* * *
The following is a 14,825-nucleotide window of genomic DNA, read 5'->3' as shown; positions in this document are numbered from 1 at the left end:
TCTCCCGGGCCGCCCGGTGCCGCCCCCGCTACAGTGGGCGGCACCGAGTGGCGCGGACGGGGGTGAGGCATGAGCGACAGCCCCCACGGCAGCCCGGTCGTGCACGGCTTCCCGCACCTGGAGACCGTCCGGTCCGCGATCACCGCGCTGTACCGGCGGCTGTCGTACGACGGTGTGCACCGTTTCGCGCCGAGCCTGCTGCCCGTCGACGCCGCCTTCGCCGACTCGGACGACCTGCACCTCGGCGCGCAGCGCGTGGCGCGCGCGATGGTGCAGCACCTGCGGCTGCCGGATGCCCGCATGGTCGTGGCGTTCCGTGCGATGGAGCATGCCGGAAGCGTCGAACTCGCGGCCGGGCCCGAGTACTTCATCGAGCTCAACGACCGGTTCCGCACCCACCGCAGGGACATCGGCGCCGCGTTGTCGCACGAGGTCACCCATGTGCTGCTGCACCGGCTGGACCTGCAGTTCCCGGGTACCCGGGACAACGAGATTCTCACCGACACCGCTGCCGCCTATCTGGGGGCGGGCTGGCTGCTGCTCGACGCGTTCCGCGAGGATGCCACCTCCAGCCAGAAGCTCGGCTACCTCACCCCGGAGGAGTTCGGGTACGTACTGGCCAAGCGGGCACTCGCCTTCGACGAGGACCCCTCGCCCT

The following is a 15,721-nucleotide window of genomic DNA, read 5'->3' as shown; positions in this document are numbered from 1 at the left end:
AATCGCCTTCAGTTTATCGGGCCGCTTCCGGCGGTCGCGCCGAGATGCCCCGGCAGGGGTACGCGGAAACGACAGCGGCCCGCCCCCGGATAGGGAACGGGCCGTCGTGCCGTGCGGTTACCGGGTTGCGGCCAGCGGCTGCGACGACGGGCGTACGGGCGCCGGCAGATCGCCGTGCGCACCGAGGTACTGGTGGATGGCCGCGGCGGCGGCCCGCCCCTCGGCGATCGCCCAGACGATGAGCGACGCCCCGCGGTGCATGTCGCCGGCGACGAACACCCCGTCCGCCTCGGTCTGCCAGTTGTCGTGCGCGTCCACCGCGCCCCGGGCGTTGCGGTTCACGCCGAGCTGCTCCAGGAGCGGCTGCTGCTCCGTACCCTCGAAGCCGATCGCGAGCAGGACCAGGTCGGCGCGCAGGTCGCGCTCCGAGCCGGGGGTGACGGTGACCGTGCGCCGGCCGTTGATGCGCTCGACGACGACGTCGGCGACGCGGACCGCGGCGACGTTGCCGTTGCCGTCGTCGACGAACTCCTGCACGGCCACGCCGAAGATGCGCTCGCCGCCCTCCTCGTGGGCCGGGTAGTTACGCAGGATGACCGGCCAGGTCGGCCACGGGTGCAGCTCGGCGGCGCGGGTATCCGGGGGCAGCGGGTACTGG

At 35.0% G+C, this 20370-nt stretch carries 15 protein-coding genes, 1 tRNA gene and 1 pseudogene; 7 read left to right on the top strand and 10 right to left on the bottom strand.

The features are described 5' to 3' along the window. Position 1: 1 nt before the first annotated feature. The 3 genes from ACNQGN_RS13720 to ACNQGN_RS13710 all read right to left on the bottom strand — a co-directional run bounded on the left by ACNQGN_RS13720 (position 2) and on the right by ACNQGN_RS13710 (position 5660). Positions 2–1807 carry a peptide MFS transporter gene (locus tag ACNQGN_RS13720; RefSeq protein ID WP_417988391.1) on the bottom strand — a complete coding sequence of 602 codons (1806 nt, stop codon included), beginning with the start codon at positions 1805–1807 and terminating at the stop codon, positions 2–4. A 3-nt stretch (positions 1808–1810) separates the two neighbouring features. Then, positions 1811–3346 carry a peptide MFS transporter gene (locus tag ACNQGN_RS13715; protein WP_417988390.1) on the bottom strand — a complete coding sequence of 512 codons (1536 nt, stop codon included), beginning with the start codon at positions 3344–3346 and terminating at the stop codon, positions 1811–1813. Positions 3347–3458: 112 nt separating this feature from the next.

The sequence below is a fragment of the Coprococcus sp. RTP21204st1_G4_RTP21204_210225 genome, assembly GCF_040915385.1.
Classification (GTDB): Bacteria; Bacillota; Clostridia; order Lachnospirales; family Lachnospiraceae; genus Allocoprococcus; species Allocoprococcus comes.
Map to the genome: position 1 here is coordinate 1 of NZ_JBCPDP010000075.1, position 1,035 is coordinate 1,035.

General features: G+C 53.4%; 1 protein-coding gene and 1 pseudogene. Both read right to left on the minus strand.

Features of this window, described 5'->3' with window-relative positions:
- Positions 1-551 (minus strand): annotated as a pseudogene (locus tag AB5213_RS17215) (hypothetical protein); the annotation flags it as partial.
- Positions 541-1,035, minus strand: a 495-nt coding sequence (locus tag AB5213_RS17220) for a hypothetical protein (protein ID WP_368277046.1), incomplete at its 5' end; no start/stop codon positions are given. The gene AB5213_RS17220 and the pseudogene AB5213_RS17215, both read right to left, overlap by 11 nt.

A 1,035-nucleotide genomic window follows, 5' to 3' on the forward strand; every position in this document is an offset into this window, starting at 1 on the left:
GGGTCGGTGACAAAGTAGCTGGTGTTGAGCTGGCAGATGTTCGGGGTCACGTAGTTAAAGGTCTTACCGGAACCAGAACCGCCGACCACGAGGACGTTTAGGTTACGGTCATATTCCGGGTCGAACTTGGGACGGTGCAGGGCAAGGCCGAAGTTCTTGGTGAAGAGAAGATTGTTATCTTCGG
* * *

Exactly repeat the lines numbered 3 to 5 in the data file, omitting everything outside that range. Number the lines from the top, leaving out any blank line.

The following is a 15,721-nucleotide window of genomic DNA, read 5'->3' as shown; positions in this document are numbered from 1 at the left end:
AATCGCCTTCAGTTTATCGGGCCGCTTCCGGCGGTCGCGCCGAGATGCCCCGGCAGGGGTACGCGGAAACGACAGCGGCCCGCCCCCGGATAGGGAACGGGCCGTCGTGCCGTGCGGTTACCGGGTTGCGGCCAGCGGCTGCGACGACGGGCGTACGGGCGCCGGCAGATCGCCGTGCGCACCGAGGTACTGGTGGATGGCCGCGGCGGCGGCCCGCCCCTCGGCGATCGCCCAGACGATGAGCGACGCCCCGCGGTGCATGTCGCCGGCGACGAACACCCCGTCCGCCTCGGTCTGCCAGTTGTCGTGCGCGTCCACCGCGCCCCGGGCGTTGCGGTTCACGCCGAGCTGCTCCAGGAGCGGCTGCTGCTCCGTACCCTCGAAGCCGATCGCGAGCAGGACCAGGTCGGCGCGCAGGTCGCGCTCCGAGCCGGGGGTGACGGTGACCGTGCGCCGGCCGTTGATGCGCTCGACGACGACGTCGGCGACGCGGACCGCGGCGACGTTGCCGTTGCCGTCGTCGACGAACTCCTGCACGGCCACGCCGAAGATGCGCTCGCCGCCCTCCTCGTGGGCCGGGTAGTTACGCAGGATGACCGGCCAGGTCGGCCACGGGTGCAGCTCGGCGGCGCGGGTATCCGGGGGCAGCGGGTACTGG

At 35.0% G+C, this 20370-nt stretch carries 15 protein-coding genes, 1 tRNA gene and 1 pseudogene; 7 read left to right on the top strand and 10 right to left on the bottom strand.